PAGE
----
One of the most terrifying things that can happen to a Christian is to be asked about their faith by someone who isn’t a Christian:
“Aren’t all religions basically saying the same thing?”
“Doesn’t the Bible endorse slavery?”
“Hasn’t science disproved the Bible?”
“Don’t you have better things to do on a Sunday?”
We know that we’re meant to pray for these moments so we can dazzle our enquiring friend with our clear explanation of Jesus’ love and then lead them to faith in Christ, but more than likely we’re actually just scared we’re going to stuff it up.
I get asked questions like this from time to time and in my post-answer analysis I’m generally pretty unimpressed with my form. I feel like I give bumbling, apologetic answers that are totally unclear. I generally suspect that my friend went away less impressed with Christianity than they were before.
So what can you do?
One option is to run away. Or pretend they have the wrong person. (“Oh I’m not a Christian, you got me confused with my brother, Tim French.”) Or pretend you don’t speak English. These are all options available to you.
But, the Bible does say “Always be prepared to give an answer to everyone who asks you to give the reason for the hope that you have.” (1 Peter 3:15) So perhaps better than running away is to be prepared. Like a scout.
How does one actually get prepared? Here are some ideas.
1. Figure out possible questions
The first thing to do is to figure out what questions you might get asked. The easiest way to do this is if a friend has already asked you a question! If you don’t know the answer when they ask you’re allowed to say “Good question. I don’t know, let me get back to you.” Then make sure you get back to them.
However, if you haven’t been asked a question, but live in fear of it, ask your friends what questions they get asked. Ask your pastors too. Find a person who you know who is known by all their friends as a Christian and ask them what they get asked. And if you still can’t find any questions, go read the comments section of any article online that hints at religion. That’ll give you plenty.
2. Figure out possible answers
Now that you have some questions, you need answers. So spend some time researching how you could address some of the questions. Ask your friends, ask your pastor, read some books, go search YouTube. Not every answer is going to be good, but they’ll help you figure out what you think. Most importantly, see what the Bible has to say on the topic. If you want to answer the questions from a Christian perspective, it’s pretty important that you include the Bible in your answer. You may not always like what it has to say, but, you know, it’s the Bible.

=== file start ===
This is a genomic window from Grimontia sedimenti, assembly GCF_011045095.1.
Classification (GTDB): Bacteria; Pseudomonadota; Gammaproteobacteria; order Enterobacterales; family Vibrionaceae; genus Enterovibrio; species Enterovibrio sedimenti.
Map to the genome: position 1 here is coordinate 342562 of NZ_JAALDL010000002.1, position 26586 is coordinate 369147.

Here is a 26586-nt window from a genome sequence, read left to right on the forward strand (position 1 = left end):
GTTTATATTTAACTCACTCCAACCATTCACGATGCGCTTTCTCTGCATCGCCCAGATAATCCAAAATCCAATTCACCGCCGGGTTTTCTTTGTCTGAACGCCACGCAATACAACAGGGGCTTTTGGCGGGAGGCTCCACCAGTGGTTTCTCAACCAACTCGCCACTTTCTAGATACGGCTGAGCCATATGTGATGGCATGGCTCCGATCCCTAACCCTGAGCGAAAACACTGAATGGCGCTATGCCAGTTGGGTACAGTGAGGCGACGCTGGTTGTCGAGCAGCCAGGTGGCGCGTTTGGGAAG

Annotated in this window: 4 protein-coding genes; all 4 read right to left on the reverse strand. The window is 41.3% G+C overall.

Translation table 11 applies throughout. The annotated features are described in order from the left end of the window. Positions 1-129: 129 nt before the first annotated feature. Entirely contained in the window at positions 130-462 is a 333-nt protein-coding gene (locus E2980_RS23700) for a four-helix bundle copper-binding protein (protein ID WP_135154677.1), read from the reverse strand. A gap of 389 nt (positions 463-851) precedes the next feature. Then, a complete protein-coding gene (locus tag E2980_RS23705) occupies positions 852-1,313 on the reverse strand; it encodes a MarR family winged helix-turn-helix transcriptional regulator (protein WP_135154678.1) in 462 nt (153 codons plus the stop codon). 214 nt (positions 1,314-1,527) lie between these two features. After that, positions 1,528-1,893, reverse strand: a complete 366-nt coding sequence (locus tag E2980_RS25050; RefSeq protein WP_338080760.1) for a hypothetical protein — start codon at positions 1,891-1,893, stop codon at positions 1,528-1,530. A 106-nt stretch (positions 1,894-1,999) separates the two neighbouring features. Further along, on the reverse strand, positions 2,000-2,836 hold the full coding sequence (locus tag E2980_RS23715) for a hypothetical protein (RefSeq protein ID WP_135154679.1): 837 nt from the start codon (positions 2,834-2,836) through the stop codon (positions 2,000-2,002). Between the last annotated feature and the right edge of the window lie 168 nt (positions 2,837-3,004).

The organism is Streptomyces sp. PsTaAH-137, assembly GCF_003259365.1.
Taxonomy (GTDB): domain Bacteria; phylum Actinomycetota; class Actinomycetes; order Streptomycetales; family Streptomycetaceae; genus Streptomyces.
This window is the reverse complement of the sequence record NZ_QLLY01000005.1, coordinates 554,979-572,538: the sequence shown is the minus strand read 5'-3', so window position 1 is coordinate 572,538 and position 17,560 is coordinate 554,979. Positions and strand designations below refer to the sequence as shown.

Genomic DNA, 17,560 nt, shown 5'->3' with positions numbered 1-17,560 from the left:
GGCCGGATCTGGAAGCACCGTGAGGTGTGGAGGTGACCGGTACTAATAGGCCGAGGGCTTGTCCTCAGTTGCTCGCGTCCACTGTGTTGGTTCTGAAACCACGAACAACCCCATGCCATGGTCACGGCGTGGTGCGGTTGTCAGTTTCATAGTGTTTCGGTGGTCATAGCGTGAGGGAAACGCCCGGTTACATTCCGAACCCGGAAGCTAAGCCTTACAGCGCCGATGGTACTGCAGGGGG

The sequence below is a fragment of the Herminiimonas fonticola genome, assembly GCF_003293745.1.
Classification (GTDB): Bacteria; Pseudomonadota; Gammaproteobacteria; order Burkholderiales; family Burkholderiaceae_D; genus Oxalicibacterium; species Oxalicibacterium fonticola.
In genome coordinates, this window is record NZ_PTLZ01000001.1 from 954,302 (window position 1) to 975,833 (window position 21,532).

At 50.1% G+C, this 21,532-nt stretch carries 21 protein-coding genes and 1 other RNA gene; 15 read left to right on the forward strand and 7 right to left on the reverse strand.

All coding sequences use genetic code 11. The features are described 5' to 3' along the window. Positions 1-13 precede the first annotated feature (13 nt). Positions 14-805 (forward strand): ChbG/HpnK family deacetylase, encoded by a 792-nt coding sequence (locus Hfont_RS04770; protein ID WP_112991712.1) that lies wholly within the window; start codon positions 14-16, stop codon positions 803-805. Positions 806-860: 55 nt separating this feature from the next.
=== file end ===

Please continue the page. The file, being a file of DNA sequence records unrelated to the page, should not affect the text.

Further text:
Finally, see if you can figure out how Jesus fits into your answer. In the end, you’d love your friend to see how great Jesus is, so if your answer can show them him, that’s a win.
Now that you have an answer to your question run it by some people you know and trust. If you’re really brave, find a friend who isn’t a Christian and see what they think of your answer. Then, after some honing, when you’re happy with what you’ve got, write it down. Now ask your friends if you can practice your answer on them. You’ll feel dumb but better to feel dumb while you practice than feel dumb when you get asked a question and don’t know how to answer.
4. Live a good life
The verse from 1 Peter comes in the context of Peter writing that followers of Jesus should live such good lives in the world that even if people dislike us because of our faith, they won’t be able to fault our behaviour. So live a life of love, kindness, generosity and all those other good things. It’ll be the best preparation for your answer no matter when people ask you.
5. Trust Jesus
When someone actually does ask you a question, say a quick silent prayer, (“Help me!” works great) then do your best at answering with gentleness and respect. Even if your answer is rubbish, Jesus can use it. He’s more interested in your friend knowing him than even you are, so trust that he’ll work it all out. Jesus has got this, you can relax.
And that’s it, five tips on question preparedness. I wrote this post because I got an email from someone asking me what my answer would be to the question “Why are you a Christian?” They were getting prepared, and they hadn’t even read my five tips. Amazing! I probably should have got them to write this post. Anyway, I hope the tips help. Don’t stress, you’ll be fine. And if you have any questions you want me to answer, feel free to ask, email firstname.lastname@example.org. I’ll try to give you a response, or at very least, I’ll be honest and tell you I don’t know. I learned that from a blog post.
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